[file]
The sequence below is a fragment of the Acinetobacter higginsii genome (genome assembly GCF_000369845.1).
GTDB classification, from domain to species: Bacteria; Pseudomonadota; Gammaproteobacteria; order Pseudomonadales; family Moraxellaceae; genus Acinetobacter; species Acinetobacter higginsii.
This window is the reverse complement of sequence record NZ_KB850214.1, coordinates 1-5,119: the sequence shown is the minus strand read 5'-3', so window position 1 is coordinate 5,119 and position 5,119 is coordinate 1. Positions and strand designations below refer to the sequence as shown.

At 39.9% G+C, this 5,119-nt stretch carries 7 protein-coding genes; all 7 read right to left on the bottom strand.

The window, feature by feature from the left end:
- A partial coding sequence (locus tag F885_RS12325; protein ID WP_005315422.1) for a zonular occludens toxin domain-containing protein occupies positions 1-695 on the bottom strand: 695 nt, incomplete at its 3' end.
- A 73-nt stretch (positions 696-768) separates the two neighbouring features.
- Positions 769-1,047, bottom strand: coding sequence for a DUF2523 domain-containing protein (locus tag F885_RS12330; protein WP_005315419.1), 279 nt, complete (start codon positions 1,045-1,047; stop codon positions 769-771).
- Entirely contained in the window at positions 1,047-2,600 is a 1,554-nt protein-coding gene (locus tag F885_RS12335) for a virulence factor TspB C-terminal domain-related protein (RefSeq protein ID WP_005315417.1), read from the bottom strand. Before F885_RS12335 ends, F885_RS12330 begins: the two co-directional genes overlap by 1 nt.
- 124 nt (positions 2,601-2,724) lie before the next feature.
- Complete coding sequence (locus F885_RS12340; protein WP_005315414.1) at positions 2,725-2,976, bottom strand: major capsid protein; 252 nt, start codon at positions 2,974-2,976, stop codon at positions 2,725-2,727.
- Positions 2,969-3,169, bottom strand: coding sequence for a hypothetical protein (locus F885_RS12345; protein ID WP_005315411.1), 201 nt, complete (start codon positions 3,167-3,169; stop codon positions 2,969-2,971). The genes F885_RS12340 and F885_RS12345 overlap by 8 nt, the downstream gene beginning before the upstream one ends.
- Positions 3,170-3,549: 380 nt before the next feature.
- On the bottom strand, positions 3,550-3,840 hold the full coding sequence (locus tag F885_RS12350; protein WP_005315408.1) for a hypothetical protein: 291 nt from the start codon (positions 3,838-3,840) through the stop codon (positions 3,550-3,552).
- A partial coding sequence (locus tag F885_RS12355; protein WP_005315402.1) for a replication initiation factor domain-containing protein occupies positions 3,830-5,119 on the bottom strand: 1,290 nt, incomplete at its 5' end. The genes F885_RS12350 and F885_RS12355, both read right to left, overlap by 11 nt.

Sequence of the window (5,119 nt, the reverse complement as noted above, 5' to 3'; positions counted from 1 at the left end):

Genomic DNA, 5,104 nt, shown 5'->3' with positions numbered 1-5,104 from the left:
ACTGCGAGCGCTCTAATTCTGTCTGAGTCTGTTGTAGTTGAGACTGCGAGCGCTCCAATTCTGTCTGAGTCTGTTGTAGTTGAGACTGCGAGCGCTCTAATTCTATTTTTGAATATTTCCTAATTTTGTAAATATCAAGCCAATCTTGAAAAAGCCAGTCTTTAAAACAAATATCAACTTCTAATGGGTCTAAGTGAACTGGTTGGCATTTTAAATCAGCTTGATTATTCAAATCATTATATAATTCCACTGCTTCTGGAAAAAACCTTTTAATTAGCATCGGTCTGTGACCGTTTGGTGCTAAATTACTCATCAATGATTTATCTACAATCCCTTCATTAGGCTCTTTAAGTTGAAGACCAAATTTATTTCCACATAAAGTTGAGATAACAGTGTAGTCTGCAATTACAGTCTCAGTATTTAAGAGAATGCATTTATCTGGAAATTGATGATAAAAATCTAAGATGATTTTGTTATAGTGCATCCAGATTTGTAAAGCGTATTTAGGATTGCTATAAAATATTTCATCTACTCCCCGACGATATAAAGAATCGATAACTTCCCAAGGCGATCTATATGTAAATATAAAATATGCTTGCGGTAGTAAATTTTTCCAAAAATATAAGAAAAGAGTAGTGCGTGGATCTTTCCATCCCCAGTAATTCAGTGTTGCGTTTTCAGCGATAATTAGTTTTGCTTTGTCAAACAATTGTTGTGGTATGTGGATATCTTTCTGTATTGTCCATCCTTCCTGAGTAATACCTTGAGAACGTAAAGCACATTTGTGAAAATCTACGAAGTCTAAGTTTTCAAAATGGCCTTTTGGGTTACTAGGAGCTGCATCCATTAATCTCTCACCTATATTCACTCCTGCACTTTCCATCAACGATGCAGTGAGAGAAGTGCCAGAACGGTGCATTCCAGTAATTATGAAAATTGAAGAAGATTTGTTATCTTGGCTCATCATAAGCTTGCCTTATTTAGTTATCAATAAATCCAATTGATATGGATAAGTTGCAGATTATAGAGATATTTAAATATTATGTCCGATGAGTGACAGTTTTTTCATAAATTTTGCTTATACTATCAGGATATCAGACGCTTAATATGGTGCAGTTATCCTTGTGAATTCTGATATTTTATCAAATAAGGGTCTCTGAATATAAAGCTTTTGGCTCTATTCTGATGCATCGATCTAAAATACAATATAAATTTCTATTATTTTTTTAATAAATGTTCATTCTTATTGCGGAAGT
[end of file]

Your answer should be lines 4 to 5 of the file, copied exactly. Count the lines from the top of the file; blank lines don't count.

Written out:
At 39.9% G+C, this 5,119-nt stretch carries 7 protein-coding genes; all 7 read right to left on the bottom strand.

The window, feature by feature from the left end: